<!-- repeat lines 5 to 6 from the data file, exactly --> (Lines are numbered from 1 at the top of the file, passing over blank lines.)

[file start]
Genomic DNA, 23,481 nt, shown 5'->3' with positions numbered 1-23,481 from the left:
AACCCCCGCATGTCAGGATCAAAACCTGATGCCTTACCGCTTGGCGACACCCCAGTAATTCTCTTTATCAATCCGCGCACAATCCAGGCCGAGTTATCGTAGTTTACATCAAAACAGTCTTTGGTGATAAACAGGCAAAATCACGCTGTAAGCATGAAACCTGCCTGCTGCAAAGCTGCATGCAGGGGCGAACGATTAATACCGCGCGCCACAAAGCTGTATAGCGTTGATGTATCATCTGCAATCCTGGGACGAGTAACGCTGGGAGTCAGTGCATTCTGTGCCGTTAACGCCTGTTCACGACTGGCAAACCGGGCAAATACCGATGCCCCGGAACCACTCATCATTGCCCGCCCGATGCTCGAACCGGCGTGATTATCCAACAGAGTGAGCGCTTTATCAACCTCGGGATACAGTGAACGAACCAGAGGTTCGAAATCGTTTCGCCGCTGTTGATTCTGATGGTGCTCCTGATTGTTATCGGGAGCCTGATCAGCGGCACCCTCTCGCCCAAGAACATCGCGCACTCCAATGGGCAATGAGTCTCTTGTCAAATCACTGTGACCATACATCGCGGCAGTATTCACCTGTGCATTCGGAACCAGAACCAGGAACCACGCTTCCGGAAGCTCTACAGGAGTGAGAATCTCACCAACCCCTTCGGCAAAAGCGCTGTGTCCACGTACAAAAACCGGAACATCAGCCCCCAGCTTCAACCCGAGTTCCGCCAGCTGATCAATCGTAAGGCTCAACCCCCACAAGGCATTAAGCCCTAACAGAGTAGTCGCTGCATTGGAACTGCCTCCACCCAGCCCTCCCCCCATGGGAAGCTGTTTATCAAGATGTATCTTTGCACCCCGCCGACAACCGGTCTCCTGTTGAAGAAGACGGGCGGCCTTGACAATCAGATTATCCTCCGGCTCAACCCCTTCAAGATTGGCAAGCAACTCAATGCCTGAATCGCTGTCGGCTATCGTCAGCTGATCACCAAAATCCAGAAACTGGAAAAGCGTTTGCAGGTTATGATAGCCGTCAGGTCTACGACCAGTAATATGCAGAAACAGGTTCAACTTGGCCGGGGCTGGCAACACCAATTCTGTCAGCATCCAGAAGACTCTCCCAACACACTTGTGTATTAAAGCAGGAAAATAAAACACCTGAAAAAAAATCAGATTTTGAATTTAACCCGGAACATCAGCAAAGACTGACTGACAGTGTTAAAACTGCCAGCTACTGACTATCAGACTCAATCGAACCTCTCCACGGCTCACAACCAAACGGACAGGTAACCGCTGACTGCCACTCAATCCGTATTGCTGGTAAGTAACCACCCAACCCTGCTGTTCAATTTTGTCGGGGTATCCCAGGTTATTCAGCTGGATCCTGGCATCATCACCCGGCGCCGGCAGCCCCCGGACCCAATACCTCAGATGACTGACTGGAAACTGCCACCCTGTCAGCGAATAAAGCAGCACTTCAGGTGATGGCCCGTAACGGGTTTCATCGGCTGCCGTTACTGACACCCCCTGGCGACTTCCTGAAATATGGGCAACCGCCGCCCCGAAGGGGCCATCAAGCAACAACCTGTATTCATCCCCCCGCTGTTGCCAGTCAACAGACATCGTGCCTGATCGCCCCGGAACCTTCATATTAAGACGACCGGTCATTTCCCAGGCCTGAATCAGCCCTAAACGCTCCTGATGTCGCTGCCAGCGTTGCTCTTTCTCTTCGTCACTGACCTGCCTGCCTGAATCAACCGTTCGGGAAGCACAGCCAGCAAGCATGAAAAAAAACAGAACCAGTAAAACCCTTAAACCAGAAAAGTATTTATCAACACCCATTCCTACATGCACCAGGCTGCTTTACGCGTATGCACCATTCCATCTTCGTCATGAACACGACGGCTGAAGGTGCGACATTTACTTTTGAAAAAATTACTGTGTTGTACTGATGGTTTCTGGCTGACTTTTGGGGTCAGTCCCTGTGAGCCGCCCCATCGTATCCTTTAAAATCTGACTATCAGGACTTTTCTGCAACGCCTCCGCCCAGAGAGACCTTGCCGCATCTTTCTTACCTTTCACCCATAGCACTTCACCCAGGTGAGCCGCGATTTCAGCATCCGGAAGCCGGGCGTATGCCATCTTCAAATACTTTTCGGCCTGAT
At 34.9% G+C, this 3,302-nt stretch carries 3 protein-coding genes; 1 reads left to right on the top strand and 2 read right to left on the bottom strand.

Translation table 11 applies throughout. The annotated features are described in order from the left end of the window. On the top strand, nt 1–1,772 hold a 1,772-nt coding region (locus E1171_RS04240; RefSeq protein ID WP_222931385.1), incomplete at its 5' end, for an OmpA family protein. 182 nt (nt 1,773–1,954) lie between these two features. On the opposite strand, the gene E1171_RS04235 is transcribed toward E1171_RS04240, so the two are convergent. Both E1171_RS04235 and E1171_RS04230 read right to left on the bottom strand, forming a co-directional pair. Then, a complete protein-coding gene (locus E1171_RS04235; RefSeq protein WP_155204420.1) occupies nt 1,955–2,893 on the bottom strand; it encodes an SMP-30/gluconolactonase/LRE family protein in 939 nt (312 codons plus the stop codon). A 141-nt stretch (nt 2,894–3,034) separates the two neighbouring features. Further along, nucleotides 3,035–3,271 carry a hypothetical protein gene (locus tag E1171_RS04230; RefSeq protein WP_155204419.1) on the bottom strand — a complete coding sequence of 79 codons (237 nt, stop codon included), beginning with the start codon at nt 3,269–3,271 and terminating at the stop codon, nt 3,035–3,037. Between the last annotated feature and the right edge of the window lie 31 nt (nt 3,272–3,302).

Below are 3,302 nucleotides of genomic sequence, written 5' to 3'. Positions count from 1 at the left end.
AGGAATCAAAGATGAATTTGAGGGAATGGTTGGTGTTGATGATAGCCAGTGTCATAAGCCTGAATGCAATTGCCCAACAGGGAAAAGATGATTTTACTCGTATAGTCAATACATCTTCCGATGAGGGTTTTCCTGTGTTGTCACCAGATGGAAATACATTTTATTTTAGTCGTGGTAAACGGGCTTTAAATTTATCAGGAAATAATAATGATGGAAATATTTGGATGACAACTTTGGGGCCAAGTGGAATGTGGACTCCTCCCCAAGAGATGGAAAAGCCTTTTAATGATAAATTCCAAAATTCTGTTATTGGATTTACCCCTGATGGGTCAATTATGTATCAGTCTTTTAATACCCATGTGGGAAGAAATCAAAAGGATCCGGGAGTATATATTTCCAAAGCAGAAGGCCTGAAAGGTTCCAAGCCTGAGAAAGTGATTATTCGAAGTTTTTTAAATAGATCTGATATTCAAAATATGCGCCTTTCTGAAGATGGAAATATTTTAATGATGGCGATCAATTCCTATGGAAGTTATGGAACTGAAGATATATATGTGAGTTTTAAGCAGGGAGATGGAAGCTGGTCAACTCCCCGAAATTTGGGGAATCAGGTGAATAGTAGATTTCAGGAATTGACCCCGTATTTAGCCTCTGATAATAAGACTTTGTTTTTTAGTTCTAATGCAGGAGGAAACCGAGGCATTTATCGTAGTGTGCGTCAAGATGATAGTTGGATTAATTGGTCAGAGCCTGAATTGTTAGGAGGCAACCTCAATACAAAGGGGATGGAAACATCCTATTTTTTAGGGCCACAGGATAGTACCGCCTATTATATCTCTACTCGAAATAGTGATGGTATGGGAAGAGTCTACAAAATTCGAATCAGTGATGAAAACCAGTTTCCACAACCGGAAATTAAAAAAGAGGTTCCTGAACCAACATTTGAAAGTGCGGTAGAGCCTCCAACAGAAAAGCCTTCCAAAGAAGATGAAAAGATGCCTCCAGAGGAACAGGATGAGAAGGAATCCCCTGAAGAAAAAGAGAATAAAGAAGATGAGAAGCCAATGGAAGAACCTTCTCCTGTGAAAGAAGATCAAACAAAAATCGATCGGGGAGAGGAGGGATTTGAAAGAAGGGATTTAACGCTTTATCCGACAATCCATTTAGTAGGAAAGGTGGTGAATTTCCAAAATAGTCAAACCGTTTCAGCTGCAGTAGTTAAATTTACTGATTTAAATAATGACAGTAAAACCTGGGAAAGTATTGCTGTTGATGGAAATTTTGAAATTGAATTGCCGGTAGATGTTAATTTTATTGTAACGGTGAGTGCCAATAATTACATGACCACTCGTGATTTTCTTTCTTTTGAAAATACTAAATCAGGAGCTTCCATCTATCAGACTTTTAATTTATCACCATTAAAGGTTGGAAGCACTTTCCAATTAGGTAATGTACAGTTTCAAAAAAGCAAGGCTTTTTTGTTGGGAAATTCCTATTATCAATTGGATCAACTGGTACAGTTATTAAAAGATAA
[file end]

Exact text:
Below are 3,302 nucleotides of genomic sequence, written 5' to 3'. Positions count from 1 at the left end.
AGGAATCAAAGATGAATTTGAGGGAATGGTTGGTGTTGATGATAGCCAGTGTCATAAGCCTGAATGCAATTGCCCAACAGGGAAAAGATGATTTTACTCGTATAGTCAATACATCTTCCGATGAGGGTTTTCCTGTGTTGTCACCAGATGGAAATACATTTTATTTTAGTCGTGGTAAACGGGCTTTAAATTTATCAGGAAATAATAATGATGGAAATATTTGGATGACAACTTTGGGGCCAAGTGGAATGTGGACTCCTCCCCAAGAGATGGAAAAGCCTTTTAATGATAAATTCCAAAATTCTGTTATTGGATTTACCCCTGATGGGTCAATTATGTATCAGTCTTTTAATACCCATGTGGGAAGAAATCAAAAGGATCCGGGAGTATATATTTCCAAAGCAGAAGGCCTGAAAGGTTCCAAGCCTGAGAAAGTGATTATTCGAAGTTTTTTAAATAGATCTGATATTCAAAATATGCGCCTTTCTGAAGATGGAAATATTTTAATGATGGCGATCAATTCCTATGGAAGTTATGGAACTGAAGATATATATGTGAGTTTTAAGCAGGGAGATGGAAGCTGGTCAACTCCCCGAAATTTGGGGAATCAGGTGAATAGTAGATTTCAGGAATTGACCCCGTATTTAGCCTCTGATAATAAGACTTTGTTTTTTAGTTCTAATGCAGGAGGAAACCGAGGCATTTATCGTAGTGTGCGTCAAGATGATAGTTGGATTAATTGGTCAGAGCCTGAATTGTTAGGAGGCAACCTCAATACAAAGGGGATGGAAACATCCTATTTTTTAGGGCCACAGGATAGTACCGCCTATTATATCTCTACTCGAAATAGTGATGGTATGGGAAGAGTCTACAAAATTCGAATCAGTGATGAAAACCAGTTTCCACAACCGGAAATTAAAAAAGAGGTTCCTGAACCAACATTTGAAAGTGCGGTAGAGCCTCCAACAGAAAAGCCTTCCAAAGAAGATGAAAAGATGCCTCCAGAGGAACAGGATGAGAAGGAATCCCCTGAAGAAAAAGAGAATAAAGAAGATGAGAAGCCAATGGAAGAACCTTCTCCTGTGAAAGAAGATCAAACAAAAATCGATCGGGGAGAGGAGGGATTTGAAAGAAGGGATTTAACGCTTTATCCGACAATCCATTTAGTAGGAAAGGTGGTGAATTTCCAAAATAGTCAAACCGTTTCAGCTGCAGTAGTTAAATTTACTGATTTAAATAATGACAGTAAAACCTGGGAAAGTATTGCTGTTGATGGAAATTTTGAAATTGAATTGCCGGTAGATGTTAATTTTATTGTAACGGTGAGTGCCAATAATTACATGACCACTCGTGATTTTCTTTCTTTTGAAAATACTAAATCAGGAGCTTCCATCTATCAGACTTTTAATTTATCACCATTAAAGGTTGGAAGCACTTTCCAATTAGGTAATGTACAGTTTCAAAAAAGCAAGGCTTTTTTGTTGGGAAATTCCTATTATCAATTGGATCAACTGGTACAGTTATTAAAAGATAA